malaysian motorcycle news

  • The BMW R18 is heading into production and will be revealed in 2020.

  • BMW Motorrad released the technical details of the engine.

  • At 1802cc, it’s the largest Boxer engine.

The BMW R18 is now heading into production and will be fully revealed in 2020.

While the running prototypes look great, it’s the engine that proves to be the biggest intrigue. That’s because at 1802cc, it’s the largest Boxer (horizontally opposed-twin) ever made, consequently how will BMW contain all that heft and make it work.

Wonder no more because BMW has released the technical specs.

First and foremost, the engine produces 91 bhp at 4,750 RPM and 158 Nm of torque at 3,000 RPM. Although oversquare in architecture with 107.1 mm x 100 mm bore and stroke, BMW claims that more than 150 Nm of that torque is already available from 2,000 to 4,000 RPM meaning that it’s made for cruising, not high-speed blasting unlike the Ducati Diavel. The cylinder bores are Nikasil coated (nickel matrix silicon carbide).

Each cylinder head houses two steels valves – one 41.2 mm intake and one 35 mm exhaust – in OHV (overhead valves) configuration. The camshafts sit higher on either side of the crankshaft and driven by a chain. The cam lobes operate the pushrods that pushe the rocker arms to open and close the valves, in turn. An OHC (overhead cam) design would make the cylinders even longer (since they’re laid down horizontally) and limiting lean angles.


With such huge pistons and conrods moving back and forth there’s bound to be vibration. BMW addressed this by bolstering the crankshaft with a central main bearing which cuts down on bending forces.

The powerplant is air and oil-cooled, as per the classic Boxers but also because liquid-cooling will add more heft. It already weighs 110.8 kg including the transmission and intake system. An oil-cooler is standard fitment.


BMW reverted to a single-disc dry clutch for the R18. It’s feature on all BMW Boxers prior to the wasser-head (liquid-cooled or “LC”) Boxer in 2012. However, the R18’s clutch is “self-reinforcing” (self-servo which compresses the clutch plate to the friction plate when running, resulting in softer clutch pull) and anti-hop (slipper clutch) functions.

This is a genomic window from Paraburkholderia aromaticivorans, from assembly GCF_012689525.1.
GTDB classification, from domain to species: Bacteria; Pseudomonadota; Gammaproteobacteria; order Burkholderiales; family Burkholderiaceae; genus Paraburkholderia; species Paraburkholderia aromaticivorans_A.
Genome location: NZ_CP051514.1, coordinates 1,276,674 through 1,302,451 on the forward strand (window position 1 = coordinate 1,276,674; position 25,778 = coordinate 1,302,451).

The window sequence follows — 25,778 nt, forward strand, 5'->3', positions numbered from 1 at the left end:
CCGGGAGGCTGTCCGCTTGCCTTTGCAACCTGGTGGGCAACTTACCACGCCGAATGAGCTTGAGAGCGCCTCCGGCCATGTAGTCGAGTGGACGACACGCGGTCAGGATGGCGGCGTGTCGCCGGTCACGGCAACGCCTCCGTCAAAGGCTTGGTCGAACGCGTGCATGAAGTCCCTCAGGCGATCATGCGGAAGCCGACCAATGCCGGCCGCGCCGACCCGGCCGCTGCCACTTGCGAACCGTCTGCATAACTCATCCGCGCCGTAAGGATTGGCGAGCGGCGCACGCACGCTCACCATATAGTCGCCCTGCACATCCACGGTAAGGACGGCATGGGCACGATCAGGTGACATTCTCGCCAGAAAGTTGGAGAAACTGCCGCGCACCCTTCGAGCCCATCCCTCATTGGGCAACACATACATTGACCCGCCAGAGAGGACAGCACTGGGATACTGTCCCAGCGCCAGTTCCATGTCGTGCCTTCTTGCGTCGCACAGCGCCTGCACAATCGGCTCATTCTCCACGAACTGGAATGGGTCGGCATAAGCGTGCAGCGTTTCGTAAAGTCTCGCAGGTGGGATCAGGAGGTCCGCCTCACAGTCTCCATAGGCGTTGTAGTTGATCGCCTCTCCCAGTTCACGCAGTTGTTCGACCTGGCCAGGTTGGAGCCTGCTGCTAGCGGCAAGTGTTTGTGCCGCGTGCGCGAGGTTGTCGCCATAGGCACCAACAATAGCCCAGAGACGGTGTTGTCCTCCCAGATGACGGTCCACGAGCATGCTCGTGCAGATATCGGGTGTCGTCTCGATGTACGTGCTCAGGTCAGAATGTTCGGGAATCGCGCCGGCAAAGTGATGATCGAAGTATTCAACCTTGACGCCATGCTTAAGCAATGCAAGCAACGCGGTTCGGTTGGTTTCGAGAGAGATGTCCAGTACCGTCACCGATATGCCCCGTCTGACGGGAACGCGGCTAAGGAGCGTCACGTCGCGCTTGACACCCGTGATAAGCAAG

But guess what? BMW offers a reverse gear option.

Apart from that, the manufacturer also revealed that the shaft final drive will be kept exposed just like the classic R-series bikes of yore.

There are many other details, of course but those above are the most common ones that most riders would like to know.

So apart from being a modern engine with classic touches, the design itself is pretty interesting. It looks really art-deco especially with that large cover up front and aerofoils on the cylinder head covers.

Photo credit MCN
  • What do the markings on engine oil bottles tell us?

  • A full understanding of engine oils results in using the correct oil.

  • Using the wrong oil could result in higher maintenance and repair costs.

It always happens. Post anything about engine oil and emotions get stirred harder than a Frappuccino. There are just so many fears, myths and misunderstanding. So, let’s start with the basics such as the markings on engine oil bottles.

Every engine oil bottle has markings on them, telling us something about its properties. What goes on beyond that would be the specifics such as the base oil, additive packages, high-heat protection, etc.


This is the oft-discussed property. Common nomenclatures are 5W-40, 10W-40, 15W-40 and so forth. They’re also marked as SAE 10W-40, sometimes (these days) but we’ll get to SAE later.

They denote the viscosity index (VI) of the oil at certain conditions. We say again, “certain conditions.” Viscosity means the flow properties of oil. A less viscous fluid flows easier and we usually call it “thin.” On the other hand, a more viscous fluid flows slower and we call it “thick.”

So, a 10W-40 oil is more viscous then 15W-50.

Credit Rymax Lubricants

The “W” stands for winter and tells us what the viscosity is when the ambient temperature (weather) drops to freezing point and below. Please refer to the chart below.

So, a 10W-40 oil can maintain a viscosity index of 10 at -25-degrees Celsius. As such, the “W” in engine oils doesn’t concern us in Malaysia at all, unless the Earth shifts the Equator to become the North or South Pole somehow. It also doesn’t matter we stayed overnight at Genting Highlands.

By the way, oils with two numbers are called “multigrades” because they can perform through a wider range of temperatures compared to single grade oils such as SAE 40.

As for the upper ranges, more viscous oil is needed at higher ambient temperatures. Since our weather normally stays below 40-degree Celcius, any 40-grade is good enough. However, using a 50-grade oil such as 15W-50 is also okay especially for older engines that need more sealing.

One caveat that must be observe is the use of oil that’s too thin or too thick. Too thin and the oil will be too light at high temperatures to provide good protection, while an oil which is too think may not get pumped through small gap sufficiently. The safest bet is to go by the engine manufacturer’s recommendation then move to a higher viscosity when the bike ages.